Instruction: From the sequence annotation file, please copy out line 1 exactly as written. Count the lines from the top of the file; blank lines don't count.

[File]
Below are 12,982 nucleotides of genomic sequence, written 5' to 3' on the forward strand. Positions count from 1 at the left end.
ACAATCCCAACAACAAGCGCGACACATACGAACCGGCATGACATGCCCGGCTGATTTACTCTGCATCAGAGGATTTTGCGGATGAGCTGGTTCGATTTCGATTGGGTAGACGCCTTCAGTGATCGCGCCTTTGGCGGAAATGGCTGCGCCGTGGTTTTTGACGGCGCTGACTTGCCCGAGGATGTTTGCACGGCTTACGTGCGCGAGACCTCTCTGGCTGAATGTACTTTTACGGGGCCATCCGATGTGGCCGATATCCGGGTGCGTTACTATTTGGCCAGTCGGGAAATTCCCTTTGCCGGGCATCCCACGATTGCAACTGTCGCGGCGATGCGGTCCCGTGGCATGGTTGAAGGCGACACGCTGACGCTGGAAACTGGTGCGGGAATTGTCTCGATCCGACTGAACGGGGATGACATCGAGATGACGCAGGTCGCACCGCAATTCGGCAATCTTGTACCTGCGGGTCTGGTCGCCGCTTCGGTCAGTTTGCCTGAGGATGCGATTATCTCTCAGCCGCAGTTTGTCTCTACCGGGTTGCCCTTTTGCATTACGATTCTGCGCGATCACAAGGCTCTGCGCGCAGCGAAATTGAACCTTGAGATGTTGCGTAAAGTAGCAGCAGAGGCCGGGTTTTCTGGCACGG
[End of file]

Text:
Below are 12,982 nucleotides of genomic sequence, written 5' to 3' on the forward strand. Positions count from 1 at the left end.